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  • Writer's pictureVillanova Sports Law Blog

Coronavirus, the Olympics’ Most Challenging Event

By: Grant Farmer

In response to the spread of the Coronavirus, the International Olympic Committee (IOC) and Tokyo’s organizing committee have agreed to postpone the 2020 Summer Olympic Games until 2021. The Olympics is still planned to be held in the host city of Tokyo, but it is now scheduled to begin on July 23, 2021 and conclude on August 8, 2021. [1] This marks an unprecedented event for the Summer Olympics, as it is the only time the event has ever been postponed. While the Olympics was canceled in 1916 due to World War I and again in 1940 and 1944 due to World War II, this postponement evidences the magnitude of the virus’s impact. [2]

This delay in the games, while optimistic in tone, assumes that the battle with the Coronavirus will be successfully won, well in advance of the July 2021 goal date. Even if the 2021 Olympics proceed as planned, there are a variety of legal implications resulting from the postponement. For example, it will undoubtedly burden the advertising and sponsorship deals already established with some of television’s largest networks. Thomas Cooke, a professor at Georgetown University’s McDonough School of Business, predicts that NBC alone will likely lose nearly 1.2 billion in advertisement revenue. [3] Cooke further suggests that NBC will be unable to recover the lost revenue, given that all their advertising was purchased for an event that will no longer take place as originally scheduled. [4]

Moreover, some of the largest and best-known sponsors may be negatively impacted by this postponement. Some of the Olympics’ most notable sponsors like Coca-Cola and Panasonic have already purchased millions of dollars in advertising and marketing materials, in hopes of reaching a global audience, for an event which is, at best, going to happen a year from the date it was originally scheduled. [5] However, the organizations likely to realize the largest financial detriment from the 2020 Olympics’ postponement will be the insurance providers whose policies provided coverage against loss for the IOC and other Olympic organizers. [6]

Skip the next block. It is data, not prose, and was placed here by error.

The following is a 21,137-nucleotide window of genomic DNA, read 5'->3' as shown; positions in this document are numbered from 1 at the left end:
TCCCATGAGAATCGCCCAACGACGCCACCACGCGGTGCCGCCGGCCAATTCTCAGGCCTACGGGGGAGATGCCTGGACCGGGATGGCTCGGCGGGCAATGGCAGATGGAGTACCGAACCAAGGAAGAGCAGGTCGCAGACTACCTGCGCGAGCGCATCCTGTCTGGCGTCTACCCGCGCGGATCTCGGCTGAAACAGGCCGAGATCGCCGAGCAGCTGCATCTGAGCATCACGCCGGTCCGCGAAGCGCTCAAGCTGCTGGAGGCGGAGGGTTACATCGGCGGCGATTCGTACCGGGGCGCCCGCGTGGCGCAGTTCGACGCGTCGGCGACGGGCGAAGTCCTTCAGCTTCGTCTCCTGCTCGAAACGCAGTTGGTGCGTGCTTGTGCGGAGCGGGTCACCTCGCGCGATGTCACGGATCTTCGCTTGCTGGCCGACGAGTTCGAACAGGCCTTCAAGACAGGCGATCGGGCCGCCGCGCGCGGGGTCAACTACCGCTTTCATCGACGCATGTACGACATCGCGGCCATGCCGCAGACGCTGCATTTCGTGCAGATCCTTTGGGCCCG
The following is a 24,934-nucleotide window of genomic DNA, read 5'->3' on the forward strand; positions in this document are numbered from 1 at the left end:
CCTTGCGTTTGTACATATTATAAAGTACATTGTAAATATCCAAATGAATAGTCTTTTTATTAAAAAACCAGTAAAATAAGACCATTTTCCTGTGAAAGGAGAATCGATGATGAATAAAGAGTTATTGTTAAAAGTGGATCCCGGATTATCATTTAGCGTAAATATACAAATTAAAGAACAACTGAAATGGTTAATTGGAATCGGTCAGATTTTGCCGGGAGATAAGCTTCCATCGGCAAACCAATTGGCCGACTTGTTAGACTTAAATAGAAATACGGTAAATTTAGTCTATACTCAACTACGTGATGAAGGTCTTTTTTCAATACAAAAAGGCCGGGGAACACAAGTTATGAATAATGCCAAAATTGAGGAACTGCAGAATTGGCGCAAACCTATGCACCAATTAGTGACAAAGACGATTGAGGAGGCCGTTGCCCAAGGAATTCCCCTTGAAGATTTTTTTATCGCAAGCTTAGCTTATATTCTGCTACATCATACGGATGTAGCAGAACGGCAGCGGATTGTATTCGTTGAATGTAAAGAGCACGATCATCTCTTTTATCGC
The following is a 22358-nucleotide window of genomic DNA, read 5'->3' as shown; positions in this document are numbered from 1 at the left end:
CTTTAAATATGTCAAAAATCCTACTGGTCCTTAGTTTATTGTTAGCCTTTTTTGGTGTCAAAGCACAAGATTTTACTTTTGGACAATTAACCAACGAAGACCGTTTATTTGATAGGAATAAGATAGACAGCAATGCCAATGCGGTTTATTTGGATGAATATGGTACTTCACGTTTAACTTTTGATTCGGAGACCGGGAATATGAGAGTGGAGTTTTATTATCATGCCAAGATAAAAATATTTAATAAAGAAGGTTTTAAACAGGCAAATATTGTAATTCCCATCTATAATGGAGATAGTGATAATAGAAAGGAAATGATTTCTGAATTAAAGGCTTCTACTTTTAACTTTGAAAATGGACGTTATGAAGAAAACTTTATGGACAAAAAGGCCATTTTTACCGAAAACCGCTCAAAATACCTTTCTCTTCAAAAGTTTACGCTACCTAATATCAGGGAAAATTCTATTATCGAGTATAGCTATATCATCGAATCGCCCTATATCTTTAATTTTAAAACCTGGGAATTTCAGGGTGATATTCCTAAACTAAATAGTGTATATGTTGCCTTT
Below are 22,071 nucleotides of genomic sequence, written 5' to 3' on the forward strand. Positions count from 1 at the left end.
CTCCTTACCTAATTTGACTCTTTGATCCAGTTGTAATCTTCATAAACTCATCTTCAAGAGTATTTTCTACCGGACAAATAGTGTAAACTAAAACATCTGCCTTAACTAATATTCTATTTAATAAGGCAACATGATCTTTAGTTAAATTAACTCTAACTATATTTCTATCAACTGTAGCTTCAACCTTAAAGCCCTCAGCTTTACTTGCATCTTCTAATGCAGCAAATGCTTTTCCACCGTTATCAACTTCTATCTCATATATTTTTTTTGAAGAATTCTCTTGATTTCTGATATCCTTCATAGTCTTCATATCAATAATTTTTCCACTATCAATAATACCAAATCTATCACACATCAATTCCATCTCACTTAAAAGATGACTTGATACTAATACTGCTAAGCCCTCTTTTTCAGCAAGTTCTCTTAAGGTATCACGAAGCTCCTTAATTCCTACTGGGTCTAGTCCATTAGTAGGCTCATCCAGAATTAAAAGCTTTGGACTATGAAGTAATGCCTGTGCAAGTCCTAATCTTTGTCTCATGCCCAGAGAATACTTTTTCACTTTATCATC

Those insurance companies will likely be required to compensate the claimants for loss commensurate with their policies. With the 2020 Olympics projecting a cost of nearly $30 billion to date, clearly insurance coverage was a necessity. [7] For instance, the IOC held a policy for $14 million to protect against the cancellation of the 2016 Summer Olympics. [8] The detailed minutiae within the wording of the policies and whether they include cancellations and postponements based on such an unpredicted world event as the pandemic of 2020, remains to be seen. [9]

Furthermore, a full complement of service contracts will need re-evaluation to ensure that the postponement is viable, given that “organizers will have to rebook the 14,000-strong security team and finish training the 80,000 volunteers whose preparations were interrupted by COVID-19.” [10] Most critical to hosting the Olympics is obviously ensuring that the facilities are both adequate and available for 2021. Furthermore, Tokyo’s organizing committee will have to verify that the Olympic facilities and arenas to be used in 2020, will be available in 2021. For those venues which are unavailable, the committee will have to scout and secure new sites that are suitable for Olympic play within a very short search window.